Advanced Television

MPs to probe kids’ screen time wellbeing

November 20, 2023

By Colin Mann

Members of the UK House of Commons Education Committee are to question experts on the effects of screen time on children’s development and wellbeing in the first session of  its new inquiry, with part two of the session focusing on pupils’ education about online safety and how parents are supported.

The session on November 21st comes after the cross-party Education Committee received 48 written evidence submissions for this inquiry.

In the first panel, academics from the Universities of Cambridge, Leeds and York will be asked to consider the lack of recent academic research into this subject, and why evidence regarding a relationship between screen time and poor mental health appears to be mixed. They will also be asked to consider the extent to which there may be links between excessive screen use and issues such as shortened attention spans, quality of sleep, and leading a more sedentary lifestyle.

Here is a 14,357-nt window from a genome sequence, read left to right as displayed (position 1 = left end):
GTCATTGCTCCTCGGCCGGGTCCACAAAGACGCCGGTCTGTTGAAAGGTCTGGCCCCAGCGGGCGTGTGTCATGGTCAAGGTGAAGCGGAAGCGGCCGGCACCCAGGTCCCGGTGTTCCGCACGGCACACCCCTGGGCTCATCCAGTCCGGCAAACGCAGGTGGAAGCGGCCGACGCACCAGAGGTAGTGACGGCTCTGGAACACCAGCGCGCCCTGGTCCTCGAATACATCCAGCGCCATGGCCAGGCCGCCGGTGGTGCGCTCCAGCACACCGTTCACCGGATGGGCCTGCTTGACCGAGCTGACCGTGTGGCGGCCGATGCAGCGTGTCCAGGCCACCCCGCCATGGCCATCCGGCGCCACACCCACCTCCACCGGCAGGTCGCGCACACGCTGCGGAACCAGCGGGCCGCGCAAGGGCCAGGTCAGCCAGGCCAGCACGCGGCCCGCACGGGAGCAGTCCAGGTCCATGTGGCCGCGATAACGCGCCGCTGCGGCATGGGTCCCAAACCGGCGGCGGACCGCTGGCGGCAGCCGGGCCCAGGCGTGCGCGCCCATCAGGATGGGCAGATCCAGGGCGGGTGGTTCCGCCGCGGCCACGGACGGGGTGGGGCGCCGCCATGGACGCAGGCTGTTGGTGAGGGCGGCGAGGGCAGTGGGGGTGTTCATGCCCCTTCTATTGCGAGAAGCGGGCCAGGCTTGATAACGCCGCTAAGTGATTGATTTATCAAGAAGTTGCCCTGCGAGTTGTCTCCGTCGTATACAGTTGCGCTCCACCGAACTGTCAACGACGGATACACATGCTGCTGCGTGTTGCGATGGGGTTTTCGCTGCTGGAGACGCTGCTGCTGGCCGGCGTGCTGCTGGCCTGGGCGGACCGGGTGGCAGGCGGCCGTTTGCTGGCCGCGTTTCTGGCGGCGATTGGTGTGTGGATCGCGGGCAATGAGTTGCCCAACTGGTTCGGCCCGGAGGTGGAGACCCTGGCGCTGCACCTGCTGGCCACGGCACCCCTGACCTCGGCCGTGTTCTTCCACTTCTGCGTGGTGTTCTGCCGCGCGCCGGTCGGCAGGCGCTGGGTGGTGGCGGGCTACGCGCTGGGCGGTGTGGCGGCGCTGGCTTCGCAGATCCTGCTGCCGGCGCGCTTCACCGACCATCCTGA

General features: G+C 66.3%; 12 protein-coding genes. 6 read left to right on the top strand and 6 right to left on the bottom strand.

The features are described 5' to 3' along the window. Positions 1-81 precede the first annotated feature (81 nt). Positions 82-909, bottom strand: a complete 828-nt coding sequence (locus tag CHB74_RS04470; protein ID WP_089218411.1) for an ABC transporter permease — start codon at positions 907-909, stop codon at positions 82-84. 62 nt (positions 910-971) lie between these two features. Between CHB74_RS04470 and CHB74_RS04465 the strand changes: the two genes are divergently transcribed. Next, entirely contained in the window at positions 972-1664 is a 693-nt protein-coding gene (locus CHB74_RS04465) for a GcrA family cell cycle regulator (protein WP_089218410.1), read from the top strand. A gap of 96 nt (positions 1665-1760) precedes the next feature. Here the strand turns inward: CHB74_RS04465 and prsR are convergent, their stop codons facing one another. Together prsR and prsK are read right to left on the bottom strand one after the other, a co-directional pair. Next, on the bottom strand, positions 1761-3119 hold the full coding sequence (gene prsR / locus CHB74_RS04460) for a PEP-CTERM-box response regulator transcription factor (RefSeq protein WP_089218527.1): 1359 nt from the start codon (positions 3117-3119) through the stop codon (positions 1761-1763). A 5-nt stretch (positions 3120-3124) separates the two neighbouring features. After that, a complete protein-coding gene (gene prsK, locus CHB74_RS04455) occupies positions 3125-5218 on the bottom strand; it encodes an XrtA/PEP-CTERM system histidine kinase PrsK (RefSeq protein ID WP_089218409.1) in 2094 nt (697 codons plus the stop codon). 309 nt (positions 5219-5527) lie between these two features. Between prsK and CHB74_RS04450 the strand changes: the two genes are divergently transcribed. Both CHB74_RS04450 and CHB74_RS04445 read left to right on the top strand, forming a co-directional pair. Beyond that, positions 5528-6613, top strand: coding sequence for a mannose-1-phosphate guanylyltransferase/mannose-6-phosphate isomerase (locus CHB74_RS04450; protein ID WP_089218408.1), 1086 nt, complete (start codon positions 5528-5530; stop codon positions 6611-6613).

In the second panel, witnesses from Parent Zone and Internet Matters will be asked for their views on the way online safety is taught in schools and the guidance offered by the Department for Education.

The Department issued guidance to schools and colleges earlier in 2023 on filtering and monitoring standards, and ‘online safety’ features in the curriculum through computing, citizenship and relationships, sex and health education (RSHE).

Research by Internet Matters and Ofcom found that a majority of children who claimed to feel “confident” about safely using the internet in fact lacked media literacy. Their study of tracking data found that around a quarter of those 12 to 17-year-olds who felt confident failed to correctly identify a fake social media profile when presented with one. Only 41 per cent of children aged eight to 17 correctly identified the links at the top of a search engine page as sponsored ads.

There will also be questions on how parents could be better supported to manage their children’s exposure to potential online harms or mitigate excessive levels of screen time, and whether the Government could or should provide such guidance.

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